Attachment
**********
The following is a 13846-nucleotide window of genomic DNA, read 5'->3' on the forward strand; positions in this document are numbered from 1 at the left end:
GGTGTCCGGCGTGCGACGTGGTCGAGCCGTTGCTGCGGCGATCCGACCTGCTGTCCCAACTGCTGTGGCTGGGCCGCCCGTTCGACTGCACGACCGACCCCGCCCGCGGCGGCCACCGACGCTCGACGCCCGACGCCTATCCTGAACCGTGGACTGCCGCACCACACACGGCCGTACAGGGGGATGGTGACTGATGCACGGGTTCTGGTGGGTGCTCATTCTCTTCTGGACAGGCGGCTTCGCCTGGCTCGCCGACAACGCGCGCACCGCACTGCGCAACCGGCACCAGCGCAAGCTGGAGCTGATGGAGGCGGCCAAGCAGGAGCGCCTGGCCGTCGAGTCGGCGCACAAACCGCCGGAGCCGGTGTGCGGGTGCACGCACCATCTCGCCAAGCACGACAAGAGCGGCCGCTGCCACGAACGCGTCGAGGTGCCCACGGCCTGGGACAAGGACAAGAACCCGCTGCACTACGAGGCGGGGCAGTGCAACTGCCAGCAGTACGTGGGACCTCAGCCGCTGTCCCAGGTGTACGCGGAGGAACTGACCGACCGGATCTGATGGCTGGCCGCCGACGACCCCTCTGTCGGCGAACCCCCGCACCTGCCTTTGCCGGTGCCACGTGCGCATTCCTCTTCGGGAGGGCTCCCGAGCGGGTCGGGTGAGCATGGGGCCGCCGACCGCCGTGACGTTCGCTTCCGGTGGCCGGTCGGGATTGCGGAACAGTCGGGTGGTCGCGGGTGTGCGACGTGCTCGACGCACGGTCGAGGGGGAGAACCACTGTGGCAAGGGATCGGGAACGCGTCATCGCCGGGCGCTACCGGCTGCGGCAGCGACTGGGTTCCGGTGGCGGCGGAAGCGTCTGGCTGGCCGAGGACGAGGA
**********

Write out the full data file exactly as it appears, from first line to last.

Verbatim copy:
The following is a 13846-nucleotide window of genomic DNA, read 5'->3' on the forward strand; positions in this document are numbered from 1 at the left end:
GGTGTCCGGCGTGCGACGTGGTCGAGCCGTTGCTGCGGCGATCCGACCTGCTGTCCCAACTGCTGTGGCTGGGCCGCCCGTTCGACTGCACGACCGACCCCGCCCGCGGCGGCCACCGACGCTCGACGCCCGACGCCTATCCTGAACCGTGGACTGCCGCACCACACACGGCCGTACAGGGGGATGGTGACTGATGCACGGGTTCTGGTGGGTGCTCATTCTCTTCTGGACAGGCGGCTTCGCCTGGCTCGCCGACAACGCGCGCACCGCACTGCGCAACCGGCACCAGCGCAAGCTGGAGCTGATGGAGGCGGCCAAGCAGGAGCGCCTGGCCGTCGAGTCGGCGCACAAACCGCCGGAGCCGGTGTGCGGGTGCACGCACCATCTCGCCAAGCACGACAAGAGCGGCCGCTGCCACGAACGCGTCGAGGTGCCCACGGCCTGGGACAAGGACAAGAACCCGCTGCACTACGAGGCGGGGCAGTGCAACTGCCAGCAGTACGTGGGACCTCAGCCGCTGTCCCAGGTGTACGCGGAGGAACTGACCGACCGGATCTGATGGCTGGCCGCCGACGACCCCTCTGTCGGCGAACCCCCGCACCTGCCTTTGCCGGTGCCACGTGCGCATTCCTCTTCGGGAGGGCTCCCGAGCGGGTCGGGTGAGCATGGGGCCGCCGACCGCCGTGACGTTCGCTTCCGGTGGCCGGTCGGGATTGCGGAACAGTCGGGTGGTCGCGGGTGTGCGACGTGCTCGACGCACGGTCGAGGGGGAGAACCACTGTGGCAAGGGATCGGGAACGCGTCATCGCCGGGCGCTACCGGCTGCGGCAGCGACTGGGTTCCGGTGGCGGCGGAAGCGTCTGGCTGGCCGAGGACGAGGA